• For later reference because I’ll probably need it: The book starts in the spring, and a cold one at that. Not sure if that means just that it’s cold because it’s very early spring, or if the cold is just lingering extra long.
  • Geography and travel times are a bit muddy, but that’s to be expected. I think I have the general direction of the bandit camp right (southeast of Lothering, and close enough to the town that its constable is the one responsible for the region) but the distances to the Southron Hills and the Wilds is a bit off. I don’t care how good Loghain is–he’s not going to get from the northwest edge of the Hills, through the Hinterlands, and into the edge of the Wilds in a day and a half.
  • I forgot the Sister in the camp is the same Ailis from the next book and from a few of the codexes in the game.
    • Also, Maric notes that Ailis’s robes are red, which matches the various designs in DA2 and Inquisition. So why were they changed in DA:O? I need to remember to grab a mod for my game with a red version of the robes for all the priests.
  • I’m really confused how Loghain knows what jasmine smells like. There’s no way it would thrive that far south, if it would even grow at all, and I doubt 16 year old Loghain’s been to the northern coast where it might grow (but even that’s not certain). I’ll have to assume it’s the example used just because it’s the fastest, most accurate way of describing the scent to us as readers.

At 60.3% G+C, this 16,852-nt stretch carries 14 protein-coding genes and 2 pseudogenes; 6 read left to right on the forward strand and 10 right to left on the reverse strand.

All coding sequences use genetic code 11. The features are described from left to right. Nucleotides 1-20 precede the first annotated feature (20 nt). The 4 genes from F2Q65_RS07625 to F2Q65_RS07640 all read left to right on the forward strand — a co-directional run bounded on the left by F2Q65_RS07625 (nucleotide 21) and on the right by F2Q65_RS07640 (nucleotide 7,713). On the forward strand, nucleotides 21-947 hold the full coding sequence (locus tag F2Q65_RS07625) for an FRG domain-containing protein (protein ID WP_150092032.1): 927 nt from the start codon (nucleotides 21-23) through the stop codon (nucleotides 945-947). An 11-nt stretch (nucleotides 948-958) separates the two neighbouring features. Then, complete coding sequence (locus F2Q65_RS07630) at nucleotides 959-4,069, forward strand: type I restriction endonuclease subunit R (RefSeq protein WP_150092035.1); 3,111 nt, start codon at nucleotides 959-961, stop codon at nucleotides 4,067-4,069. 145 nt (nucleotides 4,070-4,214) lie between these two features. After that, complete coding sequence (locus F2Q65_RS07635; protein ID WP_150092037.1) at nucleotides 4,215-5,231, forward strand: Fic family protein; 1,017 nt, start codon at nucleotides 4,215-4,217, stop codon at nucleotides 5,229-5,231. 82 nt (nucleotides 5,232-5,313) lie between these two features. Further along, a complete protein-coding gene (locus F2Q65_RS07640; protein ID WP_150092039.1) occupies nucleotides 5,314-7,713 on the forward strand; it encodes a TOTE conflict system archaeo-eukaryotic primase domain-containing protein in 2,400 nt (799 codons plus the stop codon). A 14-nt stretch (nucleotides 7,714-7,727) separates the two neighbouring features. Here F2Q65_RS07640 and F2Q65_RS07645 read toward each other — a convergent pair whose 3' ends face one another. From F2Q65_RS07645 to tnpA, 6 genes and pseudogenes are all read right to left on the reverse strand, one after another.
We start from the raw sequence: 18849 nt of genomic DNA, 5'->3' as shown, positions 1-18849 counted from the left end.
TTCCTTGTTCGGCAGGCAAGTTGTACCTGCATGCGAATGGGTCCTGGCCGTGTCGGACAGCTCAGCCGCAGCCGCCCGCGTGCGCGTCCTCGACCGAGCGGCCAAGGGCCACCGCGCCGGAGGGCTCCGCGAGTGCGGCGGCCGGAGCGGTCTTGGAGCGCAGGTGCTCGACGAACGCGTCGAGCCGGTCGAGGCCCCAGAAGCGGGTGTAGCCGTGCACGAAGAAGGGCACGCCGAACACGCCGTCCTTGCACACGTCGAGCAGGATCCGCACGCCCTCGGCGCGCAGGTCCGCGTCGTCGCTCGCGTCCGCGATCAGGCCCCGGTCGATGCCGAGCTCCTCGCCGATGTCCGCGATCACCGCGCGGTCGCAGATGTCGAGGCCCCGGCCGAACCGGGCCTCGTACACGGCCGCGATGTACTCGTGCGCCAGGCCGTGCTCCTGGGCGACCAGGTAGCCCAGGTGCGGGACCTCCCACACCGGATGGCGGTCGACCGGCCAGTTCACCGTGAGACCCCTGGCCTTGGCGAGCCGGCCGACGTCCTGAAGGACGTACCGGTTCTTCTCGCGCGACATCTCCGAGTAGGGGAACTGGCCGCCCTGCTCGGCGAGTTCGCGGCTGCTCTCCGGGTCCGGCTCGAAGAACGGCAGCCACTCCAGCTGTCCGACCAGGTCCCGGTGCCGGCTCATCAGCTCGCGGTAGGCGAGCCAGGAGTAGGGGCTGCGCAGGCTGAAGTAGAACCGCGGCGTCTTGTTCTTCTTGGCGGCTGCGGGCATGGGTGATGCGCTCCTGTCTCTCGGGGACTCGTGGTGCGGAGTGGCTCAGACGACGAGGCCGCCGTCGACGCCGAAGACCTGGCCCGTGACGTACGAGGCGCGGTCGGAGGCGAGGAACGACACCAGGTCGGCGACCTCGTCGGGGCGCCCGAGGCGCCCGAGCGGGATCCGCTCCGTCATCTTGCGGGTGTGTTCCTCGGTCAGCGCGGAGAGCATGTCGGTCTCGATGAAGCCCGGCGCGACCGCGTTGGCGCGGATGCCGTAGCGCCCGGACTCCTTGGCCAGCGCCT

• I choose to believe that the Dalish clan is Sabrae, even though I don’t think which clan they are is ever mentioned. Maric and Loghain encountered them on the edge of the Hinterlands (somewhere southwest of the Brecilian Forest) and they specifically were aware of and obedient to Asha’bellenar, who lived nearby. Add to it Marethari’s history with Flemeth (who helped her with her vengeance after an Avaar attack) it’s all just convenient enough for me to go with this theory.
  • I really want to know what this is when they meet with Flemeth: “An instant later, something long and white slithered out from the shadows and snatched up the core. It was buried under the leaves, almost out of sight, but still Maric got the impression that it wasn’t a snake at all.” (Dumb bullet list preventing me from also block-quoting.)

Anyhow… I think that’s everything of note from the first three chapters? I had a few other notes, but after letting them settle a day they don’t seem as relevant or stand-out as these. I’ll go through a few more chapters soon and put up what I notice soon, though probably not before jumping over to FF or something briefly first.

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Dragon Age: The Stolen Throne